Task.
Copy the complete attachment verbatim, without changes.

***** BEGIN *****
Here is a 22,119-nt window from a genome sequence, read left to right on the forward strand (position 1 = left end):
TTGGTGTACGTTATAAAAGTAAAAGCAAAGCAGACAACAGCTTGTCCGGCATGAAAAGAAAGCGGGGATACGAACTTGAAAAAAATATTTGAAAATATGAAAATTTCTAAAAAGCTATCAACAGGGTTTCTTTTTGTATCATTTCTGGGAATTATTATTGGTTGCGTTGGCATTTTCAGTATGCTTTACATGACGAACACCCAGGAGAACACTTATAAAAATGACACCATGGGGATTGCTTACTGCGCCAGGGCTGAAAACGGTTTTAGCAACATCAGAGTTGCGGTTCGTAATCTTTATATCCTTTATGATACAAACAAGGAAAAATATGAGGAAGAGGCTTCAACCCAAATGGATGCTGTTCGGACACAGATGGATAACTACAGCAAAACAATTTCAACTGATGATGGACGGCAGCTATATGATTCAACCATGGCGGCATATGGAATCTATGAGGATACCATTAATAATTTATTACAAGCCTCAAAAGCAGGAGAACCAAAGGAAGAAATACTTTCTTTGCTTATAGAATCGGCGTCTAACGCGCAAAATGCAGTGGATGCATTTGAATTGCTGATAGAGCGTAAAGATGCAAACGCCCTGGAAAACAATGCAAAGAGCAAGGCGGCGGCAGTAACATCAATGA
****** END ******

Here is a 22,119-nt window from a genome sequence, read left to right on the forward strand (position 1 = left end):
TTGGTGTACGTTATAAAAGTAAAAGCAAAGCAGACAACAGCTTGTCCGGCATGAAAAGAAAGCGGGGATACGAACTTGAAAAAAATATTTGAAAATATGAAAATTTCTAAAAAGCTATCAACAGGGTTTCTTTTTGTATCATTTCTGGGAATTATTATTGGTTGCGTTGGCATTTTCAGTATGCTTTACATGACGAACACCCAGGAGAACACTTATAAAAATGACACCATGGGGATTGCTTACTGCGCCAGGGCTGAAAACGGTTTTAGCAACATCAGAGTTGCGGTTCGTAATCTTTATATCCTTTATGATACAAACAAGGAAAAATATGAGGAAGAGGCTTCAACCCAAATGGATGCTGTTCGGACACAGATGGATAACTACAGCAAAACAATTTCAACTGATGATGGACGGCAGCTATATGATTCAACCATGGCGGCATATGGAATCTATGAGGATACCATTAATAATTTATTACAAGCCTCAAAAGCAGGAGAACCAAAGGAAGAAATACTTTCTTTGCTTATAGAATCGGCGTCTAACGCGCAAAATGCAGTGGATGCATTTGAATTGCTGATAGAGCGTAAAGATGCAAACGCCCTGGAAAACAATGCAAAGAGCAAGGCGGCGGCAGTAACATCAATGA